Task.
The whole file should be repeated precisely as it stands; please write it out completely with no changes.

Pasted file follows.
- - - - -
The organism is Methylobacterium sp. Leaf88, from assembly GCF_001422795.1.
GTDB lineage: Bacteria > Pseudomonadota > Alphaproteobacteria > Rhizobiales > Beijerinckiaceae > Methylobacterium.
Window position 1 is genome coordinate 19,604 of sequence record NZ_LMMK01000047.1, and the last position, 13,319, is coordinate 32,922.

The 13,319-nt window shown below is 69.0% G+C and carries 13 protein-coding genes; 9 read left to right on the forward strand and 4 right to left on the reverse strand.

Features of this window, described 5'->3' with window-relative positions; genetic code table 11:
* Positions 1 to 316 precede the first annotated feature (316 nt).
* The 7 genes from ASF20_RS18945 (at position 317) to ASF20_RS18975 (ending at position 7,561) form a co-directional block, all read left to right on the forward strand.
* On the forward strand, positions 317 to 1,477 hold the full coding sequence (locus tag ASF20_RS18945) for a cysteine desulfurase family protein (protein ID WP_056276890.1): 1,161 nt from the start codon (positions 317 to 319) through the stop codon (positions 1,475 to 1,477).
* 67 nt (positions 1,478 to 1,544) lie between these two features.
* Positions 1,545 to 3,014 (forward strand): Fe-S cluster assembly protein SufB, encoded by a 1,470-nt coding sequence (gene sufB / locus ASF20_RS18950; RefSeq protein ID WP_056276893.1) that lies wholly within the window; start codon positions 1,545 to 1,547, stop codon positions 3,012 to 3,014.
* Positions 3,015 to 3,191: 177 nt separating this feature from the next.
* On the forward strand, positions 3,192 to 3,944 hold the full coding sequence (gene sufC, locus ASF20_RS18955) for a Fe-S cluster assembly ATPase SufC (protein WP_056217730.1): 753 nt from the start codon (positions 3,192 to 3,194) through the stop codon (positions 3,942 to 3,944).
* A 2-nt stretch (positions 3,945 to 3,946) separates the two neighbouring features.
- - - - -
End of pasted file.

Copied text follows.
The organism is Methylobacterium sp. Leaf88, from assembly GCF_001422795.1.
GTDB lineage: Bacteria > Pseudomonadota > Alphaproteobacteria > Rhizobiales > Beijerinckiaceae > Methylobacterium.
Window position 1 is genome coordinate 19,604 of sequence record NZ_LMMK01000047.1, and the last position, 13,319, is coordinate 32,922.

The 13,319-nt window shown below is 69.0% G+C and carries 13 protein-coding genes; 9 read left to right on the forward strand and 4 right to left on the reverse strand.

Features of this window, described 5'->3' with window-relative positions; genetic code table 11:
* Positions 1 to 316 precede the first annotated feature (316 nt).
* The 7 genes from ASF20_RS18945 (at position 317) to ASF20_RS18975 (ending at position 7,561) form a co-directional block, all read left to right on the forward strand.
* On the forward strand, positions 317 to 1,477 hold the full coding sequence (locus tag ASF20_RS18945) for a cysteine desulfurase family protein (protein ID WP_056276890.1): 1,161 nt from the start codon (positions 317 to 319) through the stop codon (positions 1,475 to 1,477).
* 67 nt (positions 1,478 to 1,544) lie between these two features.
* Positions 1,545 to 3,014 (forward strand): Fe-S cluster assembly protein SufB, encoded by a 1,470-nt coding sequence (gene sufB / locus ASF20_RS18950; RefSeq protein ID WP_056276893.1) that lies wholly within the window; start codon positions 1,545 to 1,547, stop codon positions 3,012 to 3,014.
* Positions 3,015 to 3,191: 177 nt separating this feature from the next.
* On the forward strand, positions 3,192 to 3,944 hold the full coding sequence (gene sufC, locus ASF20_RS18955) for a Fe-S cluster assembly ATPase SufC (protein WP_056217730.1): 753 nt from the start codon (positions 3,192 to 3,194) through the stop codon (positions 3,942 to 3,944).
* A 2-nt stretch (positions 3,945 to 3,946) separates the two neighbouring features.